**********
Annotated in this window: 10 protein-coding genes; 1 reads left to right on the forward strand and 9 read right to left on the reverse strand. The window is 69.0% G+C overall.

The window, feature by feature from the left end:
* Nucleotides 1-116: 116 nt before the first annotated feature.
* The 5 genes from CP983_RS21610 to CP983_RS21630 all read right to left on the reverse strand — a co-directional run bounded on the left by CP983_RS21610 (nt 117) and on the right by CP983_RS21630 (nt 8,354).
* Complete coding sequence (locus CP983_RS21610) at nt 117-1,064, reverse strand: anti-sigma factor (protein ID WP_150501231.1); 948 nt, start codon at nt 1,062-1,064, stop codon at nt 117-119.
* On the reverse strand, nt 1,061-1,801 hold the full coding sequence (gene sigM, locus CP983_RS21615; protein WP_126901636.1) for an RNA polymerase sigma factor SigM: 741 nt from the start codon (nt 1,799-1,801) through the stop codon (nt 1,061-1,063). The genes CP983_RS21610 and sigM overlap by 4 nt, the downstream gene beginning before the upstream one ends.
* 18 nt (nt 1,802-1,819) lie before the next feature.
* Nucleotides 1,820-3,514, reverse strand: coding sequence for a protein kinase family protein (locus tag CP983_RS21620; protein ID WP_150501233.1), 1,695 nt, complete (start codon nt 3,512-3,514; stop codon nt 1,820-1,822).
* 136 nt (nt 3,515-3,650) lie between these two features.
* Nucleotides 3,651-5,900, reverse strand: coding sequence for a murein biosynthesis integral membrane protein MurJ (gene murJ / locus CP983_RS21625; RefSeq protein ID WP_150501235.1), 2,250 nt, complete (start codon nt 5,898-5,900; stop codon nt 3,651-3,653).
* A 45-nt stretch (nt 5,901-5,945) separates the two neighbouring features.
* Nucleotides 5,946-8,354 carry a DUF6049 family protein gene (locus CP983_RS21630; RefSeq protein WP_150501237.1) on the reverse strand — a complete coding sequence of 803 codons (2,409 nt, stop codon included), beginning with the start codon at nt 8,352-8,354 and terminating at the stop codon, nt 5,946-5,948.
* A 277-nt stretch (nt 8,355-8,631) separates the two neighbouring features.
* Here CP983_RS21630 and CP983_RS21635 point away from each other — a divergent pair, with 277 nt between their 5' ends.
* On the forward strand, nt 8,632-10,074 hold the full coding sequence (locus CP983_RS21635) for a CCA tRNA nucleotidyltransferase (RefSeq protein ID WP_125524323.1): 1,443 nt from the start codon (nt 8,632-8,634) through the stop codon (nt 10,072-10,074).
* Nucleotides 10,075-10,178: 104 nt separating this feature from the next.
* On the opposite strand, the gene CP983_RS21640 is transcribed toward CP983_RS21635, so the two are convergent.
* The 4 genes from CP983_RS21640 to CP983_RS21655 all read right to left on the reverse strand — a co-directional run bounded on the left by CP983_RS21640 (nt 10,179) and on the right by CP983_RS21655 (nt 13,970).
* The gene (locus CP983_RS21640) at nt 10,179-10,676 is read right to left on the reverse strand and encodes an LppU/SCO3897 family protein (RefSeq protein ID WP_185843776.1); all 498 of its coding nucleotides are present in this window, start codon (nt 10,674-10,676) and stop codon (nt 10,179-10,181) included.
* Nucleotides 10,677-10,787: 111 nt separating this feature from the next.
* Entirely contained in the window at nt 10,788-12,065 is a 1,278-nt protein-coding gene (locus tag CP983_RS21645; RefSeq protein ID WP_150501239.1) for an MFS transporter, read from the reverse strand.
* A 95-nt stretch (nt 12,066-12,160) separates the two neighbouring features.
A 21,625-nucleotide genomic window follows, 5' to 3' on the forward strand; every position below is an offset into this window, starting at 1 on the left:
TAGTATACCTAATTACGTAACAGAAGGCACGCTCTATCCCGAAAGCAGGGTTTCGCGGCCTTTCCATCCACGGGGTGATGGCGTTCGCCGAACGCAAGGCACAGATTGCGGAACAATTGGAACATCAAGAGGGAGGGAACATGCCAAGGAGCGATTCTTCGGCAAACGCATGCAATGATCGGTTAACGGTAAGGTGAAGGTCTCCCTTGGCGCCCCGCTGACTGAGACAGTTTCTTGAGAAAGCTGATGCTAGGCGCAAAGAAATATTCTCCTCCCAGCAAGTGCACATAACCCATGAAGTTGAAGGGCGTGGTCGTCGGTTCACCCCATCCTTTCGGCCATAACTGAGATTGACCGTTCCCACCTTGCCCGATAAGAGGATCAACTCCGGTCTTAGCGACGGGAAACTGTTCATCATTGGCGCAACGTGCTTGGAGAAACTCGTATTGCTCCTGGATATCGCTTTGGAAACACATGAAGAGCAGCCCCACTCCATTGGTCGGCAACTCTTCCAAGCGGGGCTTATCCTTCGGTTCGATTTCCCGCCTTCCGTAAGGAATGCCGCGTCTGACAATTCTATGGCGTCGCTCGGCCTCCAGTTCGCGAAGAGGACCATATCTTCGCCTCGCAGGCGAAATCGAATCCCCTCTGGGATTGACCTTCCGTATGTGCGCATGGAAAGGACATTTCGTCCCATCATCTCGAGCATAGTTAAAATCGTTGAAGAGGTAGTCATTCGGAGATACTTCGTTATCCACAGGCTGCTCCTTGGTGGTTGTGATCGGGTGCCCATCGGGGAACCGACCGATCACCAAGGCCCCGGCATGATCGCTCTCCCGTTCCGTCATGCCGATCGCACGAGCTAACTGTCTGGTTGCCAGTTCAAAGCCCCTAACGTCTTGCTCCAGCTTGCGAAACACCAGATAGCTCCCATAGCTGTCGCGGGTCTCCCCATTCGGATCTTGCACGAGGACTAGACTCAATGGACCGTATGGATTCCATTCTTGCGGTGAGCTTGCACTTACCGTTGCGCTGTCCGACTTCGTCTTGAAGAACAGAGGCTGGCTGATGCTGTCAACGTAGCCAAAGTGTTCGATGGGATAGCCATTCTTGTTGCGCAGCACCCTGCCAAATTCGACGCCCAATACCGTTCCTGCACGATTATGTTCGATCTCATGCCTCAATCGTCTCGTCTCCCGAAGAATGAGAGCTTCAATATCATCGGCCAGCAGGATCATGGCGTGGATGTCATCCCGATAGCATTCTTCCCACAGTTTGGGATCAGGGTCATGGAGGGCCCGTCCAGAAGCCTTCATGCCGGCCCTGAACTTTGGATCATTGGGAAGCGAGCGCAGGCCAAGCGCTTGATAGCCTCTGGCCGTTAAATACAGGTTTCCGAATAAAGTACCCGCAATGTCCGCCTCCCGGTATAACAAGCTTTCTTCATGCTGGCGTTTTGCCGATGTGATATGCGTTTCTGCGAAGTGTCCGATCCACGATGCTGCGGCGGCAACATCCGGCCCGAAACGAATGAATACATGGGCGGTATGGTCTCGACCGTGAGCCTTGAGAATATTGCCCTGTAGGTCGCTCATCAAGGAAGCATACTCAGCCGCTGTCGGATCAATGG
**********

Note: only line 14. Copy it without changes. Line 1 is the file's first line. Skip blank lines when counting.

* Here CP983_RS21630 and CP983_RS21635 point away from each other — a divergent pair, with 277 nt between their 5' ends.